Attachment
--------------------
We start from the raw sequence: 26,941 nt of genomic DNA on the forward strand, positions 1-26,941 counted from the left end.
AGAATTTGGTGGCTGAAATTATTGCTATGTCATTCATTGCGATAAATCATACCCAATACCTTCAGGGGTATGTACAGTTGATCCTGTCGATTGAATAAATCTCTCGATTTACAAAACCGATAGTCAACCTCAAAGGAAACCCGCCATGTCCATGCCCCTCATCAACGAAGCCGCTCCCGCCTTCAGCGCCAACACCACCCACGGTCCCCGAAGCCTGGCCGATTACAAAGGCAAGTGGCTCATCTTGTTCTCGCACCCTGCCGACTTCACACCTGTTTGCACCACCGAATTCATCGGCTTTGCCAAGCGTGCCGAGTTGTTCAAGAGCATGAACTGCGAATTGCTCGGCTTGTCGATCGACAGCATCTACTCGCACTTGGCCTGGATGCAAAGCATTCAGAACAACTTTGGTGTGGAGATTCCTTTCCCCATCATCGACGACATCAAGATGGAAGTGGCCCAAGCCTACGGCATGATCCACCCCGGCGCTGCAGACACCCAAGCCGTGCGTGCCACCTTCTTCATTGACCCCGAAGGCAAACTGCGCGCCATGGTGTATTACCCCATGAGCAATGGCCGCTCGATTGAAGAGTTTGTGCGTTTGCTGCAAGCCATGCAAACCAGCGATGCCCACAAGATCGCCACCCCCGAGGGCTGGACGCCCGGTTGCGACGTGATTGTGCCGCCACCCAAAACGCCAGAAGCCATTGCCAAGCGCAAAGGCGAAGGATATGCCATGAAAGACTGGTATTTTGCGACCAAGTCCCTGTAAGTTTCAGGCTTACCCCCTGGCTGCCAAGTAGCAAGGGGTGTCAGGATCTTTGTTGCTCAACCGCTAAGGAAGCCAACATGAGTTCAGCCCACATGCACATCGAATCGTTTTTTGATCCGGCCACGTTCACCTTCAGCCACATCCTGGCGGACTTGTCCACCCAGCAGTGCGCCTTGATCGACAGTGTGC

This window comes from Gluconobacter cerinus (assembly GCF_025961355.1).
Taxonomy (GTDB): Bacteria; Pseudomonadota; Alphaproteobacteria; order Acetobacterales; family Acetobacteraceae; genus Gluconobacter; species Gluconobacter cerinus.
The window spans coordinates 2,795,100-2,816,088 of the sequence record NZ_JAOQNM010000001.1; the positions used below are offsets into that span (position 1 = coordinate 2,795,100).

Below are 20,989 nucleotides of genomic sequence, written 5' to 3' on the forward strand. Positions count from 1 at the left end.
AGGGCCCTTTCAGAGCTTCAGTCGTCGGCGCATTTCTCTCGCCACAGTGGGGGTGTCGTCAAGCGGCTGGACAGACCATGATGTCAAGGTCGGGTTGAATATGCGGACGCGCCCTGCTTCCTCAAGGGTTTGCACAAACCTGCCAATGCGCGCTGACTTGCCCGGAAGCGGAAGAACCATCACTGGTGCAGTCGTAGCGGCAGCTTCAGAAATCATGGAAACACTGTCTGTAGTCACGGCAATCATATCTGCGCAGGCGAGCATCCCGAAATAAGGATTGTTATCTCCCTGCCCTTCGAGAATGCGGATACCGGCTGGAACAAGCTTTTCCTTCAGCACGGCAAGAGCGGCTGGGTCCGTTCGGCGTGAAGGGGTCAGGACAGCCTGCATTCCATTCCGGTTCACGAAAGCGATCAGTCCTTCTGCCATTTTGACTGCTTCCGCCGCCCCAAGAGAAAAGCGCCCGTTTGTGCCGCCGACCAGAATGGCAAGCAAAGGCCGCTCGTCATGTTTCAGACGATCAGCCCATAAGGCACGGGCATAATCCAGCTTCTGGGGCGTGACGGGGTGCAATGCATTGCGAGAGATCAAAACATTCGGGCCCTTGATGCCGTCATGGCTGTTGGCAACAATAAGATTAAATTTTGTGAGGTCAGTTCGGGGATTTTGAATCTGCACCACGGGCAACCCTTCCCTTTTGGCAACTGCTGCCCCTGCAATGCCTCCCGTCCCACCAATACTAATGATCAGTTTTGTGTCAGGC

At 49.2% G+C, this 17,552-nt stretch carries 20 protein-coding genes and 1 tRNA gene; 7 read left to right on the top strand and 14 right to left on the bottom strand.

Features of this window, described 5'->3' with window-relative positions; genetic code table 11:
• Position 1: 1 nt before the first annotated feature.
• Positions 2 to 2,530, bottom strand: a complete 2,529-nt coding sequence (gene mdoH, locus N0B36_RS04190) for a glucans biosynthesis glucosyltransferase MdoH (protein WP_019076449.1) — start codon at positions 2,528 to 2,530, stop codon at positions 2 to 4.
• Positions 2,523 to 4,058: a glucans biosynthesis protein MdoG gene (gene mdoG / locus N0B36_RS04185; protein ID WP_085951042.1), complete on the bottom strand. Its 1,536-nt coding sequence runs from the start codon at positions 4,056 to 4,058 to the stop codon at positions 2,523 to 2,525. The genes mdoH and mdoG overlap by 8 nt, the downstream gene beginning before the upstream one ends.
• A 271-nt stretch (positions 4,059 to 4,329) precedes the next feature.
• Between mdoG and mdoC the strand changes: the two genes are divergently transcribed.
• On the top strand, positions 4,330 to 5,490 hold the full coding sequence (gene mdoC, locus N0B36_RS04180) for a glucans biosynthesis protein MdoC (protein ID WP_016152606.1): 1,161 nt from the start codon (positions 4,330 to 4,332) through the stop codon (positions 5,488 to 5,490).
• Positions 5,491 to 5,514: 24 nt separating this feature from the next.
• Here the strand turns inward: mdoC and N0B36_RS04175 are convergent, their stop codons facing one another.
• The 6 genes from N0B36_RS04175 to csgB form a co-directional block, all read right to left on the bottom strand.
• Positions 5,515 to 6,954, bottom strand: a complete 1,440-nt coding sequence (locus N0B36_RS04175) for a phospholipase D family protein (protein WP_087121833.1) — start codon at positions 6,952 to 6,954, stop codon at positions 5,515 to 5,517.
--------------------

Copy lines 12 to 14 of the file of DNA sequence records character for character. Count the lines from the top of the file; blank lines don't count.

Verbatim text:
• Positions 2,523 to 4,058: a glucans biosynthesis protein MdoG gene (gene mdoG / locus N0B36_RS04185; protein ID WP_085951042.1), complete on the bottom strand. Its 1,536-nt coding sequence runs from the start codon at positions 4,056 to 4,058 to the stop codon at positions 2,523 to 2,525. The genes mdoH and mdoG overlap by 8 nt, the downstream gene beginning before the upstream one ends.
• A 271-nt stretch (positions 4,059 to 4,329) precedes the next feature.
• Between mdoG and mdoC the strand changes: the two genes are divergently transcribed.